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Local History, Local Ingenuity in the Depression

A young brother-and-sister duo rebounded from unemployment during the Great Depression.

In 1939, even with the worst years of the Depression behind them, Americans had to rely on ingenuity to find jobs. With the unemployment rate above 17 percent that year, a South Orange brother and sister put themselves to work and hired a handful of helpers besides.

The Newark Sunday Call reports that a new firm, At Your Service, “Builds doghouse or writes a poem.” Mary Jackson, 21, and her brother, Charles, 20, of Clark Street, were both the brains and the muscle of At Your Service, which debuted in March 1939.

The firm was headed by Charlie, President, while Mary served as Secretary-Treasurer. Job responsibilities for both included exercising horses, planning parties, painting miniatures on ivory, typing, writing a poem “for your sweetheart,” and building doghouses. The newspaper reports that the Jackson firm had “caused something of a sensation” around the neighborhood, and their mother, Natalie L’Hommedieu Jackson, a painter, described herself as “a bit bewildered.”

The L’Hommedieu family was well known to South Orange, of course, which may have helped publicize the brother-sister venture. Natalie L’Hommedieu Jackson’s father, Sylvester L’Hommedieu was described as a “large landowner” in town, and their home was at 416 Hillside Terrace. Natalie’s own wedding received top billing in The New York Times Social Notes of Oct. 9, 1909. The younger Jacksons’ father was Pearsall Bradhurst Jackson, originally from New York City, a Wall Street broker. The family was related to the Woodhouses, who lived at “Rexleigh,” or 163 Ridgewood Road.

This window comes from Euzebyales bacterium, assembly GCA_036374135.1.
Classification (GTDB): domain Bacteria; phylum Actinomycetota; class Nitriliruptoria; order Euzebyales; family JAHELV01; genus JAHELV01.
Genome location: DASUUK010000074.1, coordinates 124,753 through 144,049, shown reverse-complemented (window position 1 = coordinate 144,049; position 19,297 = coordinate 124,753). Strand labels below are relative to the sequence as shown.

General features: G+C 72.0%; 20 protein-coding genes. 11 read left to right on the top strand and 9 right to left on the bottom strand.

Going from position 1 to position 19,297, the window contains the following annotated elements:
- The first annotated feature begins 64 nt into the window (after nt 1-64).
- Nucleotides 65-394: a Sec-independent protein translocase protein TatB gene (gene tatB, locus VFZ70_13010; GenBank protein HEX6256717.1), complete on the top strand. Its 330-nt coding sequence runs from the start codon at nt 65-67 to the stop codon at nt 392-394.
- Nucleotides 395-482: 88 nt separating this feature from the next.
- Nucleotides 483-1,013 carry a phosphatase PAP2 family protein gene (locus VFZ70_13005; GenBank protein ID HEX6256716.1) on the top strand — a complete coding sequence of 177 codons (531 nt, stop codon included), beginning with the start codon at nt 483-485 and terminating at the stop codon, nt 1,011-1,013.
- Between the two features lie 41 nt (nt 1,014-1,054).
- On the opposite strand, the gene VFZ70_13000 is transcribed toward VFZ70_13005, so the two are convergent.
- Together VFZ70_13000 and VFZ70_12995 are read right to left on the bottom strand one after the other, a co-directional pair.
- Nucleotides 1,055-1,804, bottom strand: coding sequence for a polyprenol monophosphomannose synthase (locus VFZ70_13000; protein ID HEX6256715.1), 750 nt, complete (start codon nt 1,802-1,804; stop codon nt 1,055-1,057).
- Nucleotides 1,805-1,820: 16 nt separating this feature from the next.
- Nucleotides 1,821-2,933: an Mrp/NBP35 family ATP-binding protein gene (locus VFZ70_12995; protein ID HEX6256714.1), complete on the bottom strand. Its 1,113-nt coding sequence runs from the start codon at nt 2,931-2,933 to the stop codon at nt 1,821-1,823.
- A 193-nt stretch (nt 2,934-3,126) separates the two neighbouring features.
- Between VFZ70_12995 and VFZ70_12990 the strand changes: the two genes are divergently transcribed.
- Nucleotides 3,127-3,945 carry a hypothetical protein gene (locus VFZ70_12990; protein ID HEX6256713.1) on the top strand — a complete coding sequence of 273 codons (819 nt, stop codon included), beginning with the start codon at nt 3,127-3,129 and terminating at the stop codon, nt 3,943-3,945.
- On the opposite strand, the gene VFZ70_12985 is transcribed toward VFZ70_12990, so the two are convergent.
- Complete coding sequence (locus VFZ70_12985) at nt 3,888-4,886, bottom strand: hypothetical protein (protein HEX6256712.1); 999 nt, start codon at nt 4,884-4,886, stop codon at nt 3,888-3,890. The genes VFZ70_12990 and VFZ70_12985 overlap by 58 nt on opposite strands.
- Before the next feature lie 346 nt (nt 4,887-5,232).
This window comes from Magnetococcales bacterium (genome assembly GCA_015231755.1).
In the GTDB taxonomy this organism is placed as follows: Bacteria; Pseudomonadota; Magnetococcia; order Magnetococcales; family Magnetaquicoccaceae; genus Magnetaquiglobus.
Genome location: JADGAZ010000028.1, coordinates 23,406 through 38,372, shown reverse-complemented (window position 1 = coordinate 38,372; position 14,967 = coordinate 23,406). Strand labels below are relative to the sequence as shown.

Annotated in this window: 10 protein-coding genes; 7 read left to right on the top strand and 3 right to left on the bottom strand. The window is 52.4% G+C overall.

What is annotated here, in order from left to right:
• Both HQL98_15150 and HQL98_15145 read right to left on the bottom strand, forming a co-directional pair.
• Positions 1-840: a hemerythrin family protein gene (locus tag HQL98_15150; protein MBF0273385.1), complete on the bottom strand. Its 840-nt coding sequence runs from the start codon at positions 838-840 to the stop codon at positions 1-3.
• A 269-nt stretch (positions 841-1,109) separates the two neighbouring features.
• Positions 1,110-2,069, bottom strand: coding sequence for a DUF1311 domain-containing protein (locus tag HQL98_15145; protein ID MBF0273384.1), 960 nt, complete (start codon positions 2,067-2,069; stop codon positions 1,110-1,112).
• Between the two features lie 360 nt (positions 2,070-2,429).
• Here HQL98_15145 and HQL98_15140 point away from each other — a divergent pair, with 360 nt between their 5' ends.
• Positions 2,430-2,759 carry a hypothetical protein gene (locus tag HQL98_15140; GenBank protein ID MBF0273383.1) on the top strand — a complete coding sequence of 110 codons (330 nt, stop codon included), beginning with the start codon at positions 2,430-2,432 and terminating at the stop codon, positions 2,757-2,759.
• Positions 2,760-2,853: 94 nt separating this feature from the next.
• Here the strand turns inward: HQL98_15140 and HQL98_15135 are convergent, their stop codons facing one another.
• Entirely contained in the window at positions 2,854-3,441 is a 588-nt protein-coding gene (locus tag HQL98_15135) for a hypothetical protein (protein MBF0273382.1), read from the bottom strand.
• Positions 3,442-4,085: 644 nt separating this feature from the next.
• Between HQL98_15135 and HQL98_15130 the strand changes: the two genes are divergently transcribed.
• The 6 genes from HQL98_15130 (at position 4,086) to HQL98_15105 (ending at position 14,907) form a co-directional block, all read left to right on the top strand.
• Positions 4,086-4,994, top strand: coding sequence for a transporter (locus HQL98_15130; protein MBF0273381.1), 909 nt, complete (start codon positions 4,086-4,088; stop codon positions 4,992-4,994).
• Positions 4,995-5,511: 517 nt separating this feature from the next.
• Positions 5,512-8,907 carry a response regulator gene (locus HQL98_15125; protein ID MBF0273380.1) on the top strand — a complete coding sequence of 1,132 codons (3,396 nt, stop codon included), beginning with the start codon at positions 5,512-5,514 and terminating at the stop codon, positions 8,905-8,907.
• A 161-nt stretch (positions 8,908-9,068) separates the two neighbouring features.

Mary Jackson explained the genesis of the business. “You see … there didn’t seem to be any made-to-order careers lying around, so Charlie and I decided to carve out one of our own.” She and her brother distributed leaflets through their West Montrose neighborhood. According to Mary, “Business has boomed.” The brother and sister duo were called upon to mind teething babies, fix a collapsed bed, and drive two 16-year-old girls home from a party.

Charlie Jackson was a graduate of Carteret Academy in Orange, and Mary graduated from Miss Beard’s School, also in Orange and a forerunner of Morristown-Beard School. Work they weren’t able to do themselves was turned over to “specialists,” mostly school friends, whose talents were more specific. Miss M. M. Tracy, for example, specialized in “purchase of theatre tickets,” and John A. F. Willis served as the “Princeton representative of the firm.”

Financial records or further details of the company are lost to history, and it’s likely that World War II changed the employment prospects of the Jacksons. Still, their drive and their company motto—“You name it—we do it”—are a worthwhile reminder that challenging times can bring forth creative solutions.

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